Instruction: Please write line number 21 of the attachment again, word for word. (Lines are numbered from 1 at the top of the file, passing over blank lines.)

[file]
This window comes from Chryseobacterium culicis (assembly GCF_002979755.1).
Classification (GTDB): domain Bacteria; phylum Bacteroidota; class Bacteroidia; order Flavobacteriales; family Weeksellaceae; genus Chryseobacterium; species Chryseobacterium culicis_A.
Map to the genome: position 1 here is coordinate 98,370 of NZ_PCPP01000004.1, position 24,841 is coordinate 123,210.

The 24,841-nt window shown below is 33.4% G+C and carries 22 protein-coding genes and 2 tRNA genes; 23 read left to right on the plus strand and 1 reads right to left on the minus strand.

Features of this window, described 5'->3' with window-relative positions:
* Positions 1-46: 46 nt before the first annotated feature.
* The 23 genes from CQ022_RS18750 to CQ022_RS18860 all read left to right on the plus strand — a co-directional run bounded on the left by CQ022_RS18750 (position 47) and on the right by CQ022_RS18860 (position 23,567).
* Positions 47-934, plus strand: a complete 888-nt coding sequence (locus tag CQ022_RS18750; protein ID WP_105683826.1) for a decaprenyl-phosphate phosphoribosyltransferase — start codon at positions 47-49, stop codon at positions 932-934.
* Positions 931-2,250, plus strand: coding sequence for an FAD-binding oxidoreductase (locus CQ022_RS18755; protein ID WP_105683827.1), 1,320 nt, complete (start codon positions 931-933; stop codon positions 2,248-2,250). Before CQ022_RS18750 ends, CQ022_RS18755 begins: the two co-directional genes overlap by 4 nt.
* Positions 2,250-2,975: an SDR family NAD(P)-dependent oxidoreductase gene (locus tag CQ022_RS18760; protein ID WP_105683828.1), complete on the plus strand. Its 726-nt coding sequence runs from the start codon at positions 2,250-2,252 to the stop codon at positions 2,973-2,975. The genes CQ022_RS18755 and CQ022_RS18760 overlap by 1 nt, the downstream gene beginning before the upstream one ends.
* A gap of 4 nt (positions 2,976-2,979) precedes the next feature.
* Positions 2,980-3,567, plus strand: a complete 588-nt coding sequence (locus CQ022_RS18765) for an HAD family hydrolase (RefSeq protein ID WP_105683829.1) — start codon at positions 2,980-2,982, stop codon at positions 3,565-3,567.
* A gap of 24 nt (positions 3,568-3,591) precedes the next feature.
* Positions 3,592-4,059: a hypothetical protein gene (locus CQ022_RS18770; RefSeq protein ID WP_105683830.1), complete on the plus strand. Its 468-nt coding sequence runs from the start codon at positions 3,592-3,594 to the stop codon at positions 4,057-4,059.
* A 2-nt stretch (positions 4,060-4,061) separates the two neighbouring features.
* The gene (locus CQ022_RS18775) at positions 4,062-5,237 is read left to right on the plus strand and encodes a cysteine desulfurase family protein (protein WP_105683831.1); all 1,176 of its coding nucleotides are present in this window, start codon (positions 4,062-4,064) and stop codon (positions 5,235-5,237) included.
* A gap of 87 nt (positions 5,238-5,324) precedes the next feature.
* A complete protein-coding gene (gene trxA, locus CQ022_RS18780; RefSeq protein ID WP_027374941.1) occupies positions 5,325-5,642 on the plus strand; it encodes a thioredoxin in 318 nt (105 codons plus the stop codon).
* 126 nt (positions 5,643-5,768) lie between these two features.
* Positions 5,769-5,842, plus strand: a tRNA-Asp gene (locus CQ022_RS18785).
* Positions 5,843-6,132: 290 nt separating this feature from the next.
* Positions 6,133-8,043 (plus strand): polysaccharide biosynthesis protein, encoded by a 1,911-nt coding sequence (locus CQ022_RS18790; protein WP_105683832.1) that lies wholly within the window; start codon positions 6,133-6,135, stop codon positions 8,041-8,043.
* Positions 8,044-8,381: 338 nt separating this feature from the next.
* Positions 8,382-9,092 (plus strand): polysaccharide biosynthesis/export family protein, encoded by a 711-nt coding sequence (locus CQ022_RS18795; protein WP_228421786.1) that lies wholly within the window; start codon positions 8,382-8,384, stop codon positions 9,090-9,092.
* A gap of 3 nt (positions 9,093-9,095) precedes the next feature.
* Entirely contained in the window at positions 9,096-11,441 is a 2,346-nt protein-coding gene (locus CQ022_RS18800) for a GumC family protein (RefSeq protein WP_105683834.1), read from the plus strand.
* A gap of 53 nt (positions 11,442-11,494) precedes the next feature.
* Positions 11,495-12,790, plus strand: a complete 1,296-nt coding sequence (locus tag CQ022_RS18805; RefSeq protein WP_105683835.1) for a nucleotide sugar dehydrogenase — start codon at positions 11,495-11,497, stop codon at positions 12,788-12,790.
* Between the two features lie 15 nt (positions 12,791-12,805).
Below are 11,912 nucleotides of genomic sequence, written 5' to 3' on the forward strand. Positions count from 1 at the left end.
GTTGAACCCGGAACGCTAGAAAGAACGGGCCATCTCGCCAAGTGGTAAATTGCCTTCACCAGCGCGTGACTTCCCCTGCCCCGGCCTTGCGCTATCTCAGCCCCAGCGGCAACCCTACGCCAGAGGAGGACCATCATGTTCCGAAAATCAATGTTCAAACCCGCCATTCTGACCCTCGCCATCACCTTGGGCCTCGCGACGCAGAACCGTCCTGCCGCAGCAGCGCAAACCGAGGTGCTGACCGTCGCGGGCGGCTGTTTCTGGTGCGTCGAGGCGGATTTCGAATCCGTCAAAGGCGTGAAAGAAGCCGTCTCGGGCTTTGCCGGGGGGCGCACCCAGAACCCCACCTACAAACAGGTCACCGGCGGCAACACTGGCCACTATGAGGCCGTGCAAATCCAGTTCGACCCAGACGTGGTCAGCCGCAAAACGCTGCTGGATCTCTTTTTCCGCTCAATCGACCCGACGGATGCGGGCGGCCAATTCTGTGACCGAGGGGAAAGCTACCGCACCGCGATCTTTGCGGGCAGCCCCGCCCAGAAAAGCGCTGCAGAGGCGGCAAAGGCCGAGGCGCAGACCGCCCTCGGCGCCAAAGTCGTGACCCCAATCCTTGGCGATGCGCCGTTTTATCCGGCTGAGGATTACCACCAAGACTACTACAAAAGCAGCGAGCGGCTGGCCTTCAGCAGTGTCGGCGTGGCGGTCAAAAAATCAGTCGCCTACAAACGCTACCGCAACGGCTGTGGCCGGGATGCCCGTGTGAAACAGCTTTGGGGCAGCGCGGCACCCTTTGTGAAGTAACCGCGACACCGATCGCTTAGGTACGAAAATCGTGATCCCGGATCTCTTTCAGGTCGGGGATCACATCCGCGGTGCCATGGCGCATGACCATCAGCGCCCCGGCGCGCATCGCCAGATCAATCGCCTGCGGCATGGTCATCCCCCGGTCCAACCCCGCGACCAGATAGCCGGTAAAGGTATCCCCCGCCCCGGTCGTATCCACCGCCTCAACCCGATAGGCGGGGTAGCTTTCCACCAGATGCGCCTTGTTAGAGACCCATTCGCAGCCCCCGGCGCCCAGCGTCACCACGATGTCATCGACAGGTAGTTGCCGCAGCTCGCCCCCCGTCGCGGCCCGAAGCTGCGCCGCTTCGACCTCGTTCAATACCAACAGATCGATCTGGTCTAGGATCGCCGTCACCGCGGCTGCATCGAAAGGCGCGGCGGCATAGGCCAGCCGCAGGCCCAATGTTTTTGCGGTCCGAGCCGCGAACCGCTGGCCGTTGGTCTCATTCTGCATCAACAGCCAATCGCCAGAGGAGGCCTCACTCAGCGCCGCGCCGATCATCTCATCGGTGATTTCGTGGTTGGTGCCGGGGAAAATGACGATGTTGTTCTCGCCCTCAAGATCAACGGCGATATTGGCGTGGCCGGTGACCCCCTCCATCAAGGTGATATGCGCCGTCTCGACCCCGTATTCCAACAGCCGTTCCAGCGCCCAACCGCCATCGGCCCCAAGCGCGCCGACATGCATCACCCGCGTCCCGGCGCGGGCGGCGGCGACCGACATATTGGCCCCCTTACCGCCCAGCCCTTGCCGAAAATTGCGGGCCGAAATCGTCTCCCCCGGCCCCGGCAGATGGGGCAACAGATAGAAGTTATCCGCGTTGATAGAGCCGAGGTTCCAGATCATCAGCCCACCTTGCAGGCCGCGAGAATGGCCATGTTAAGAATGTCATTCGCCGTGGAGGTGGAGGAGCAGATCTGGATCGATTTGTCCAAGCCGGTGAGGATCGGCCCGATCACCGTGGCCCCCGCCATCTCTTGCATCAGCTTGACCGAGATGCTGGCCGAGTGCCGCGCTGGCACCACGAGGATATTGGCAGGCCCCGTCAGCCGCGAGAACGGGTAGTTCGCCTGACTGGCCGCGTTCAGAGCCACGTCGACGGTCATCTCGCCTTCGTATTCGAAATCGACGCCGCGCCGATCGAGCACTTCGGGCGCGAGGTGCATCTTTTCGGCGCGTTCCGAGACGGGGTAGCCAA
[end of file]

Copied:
* Positions 5,843-6,132: 290 nt separating this feature from the next.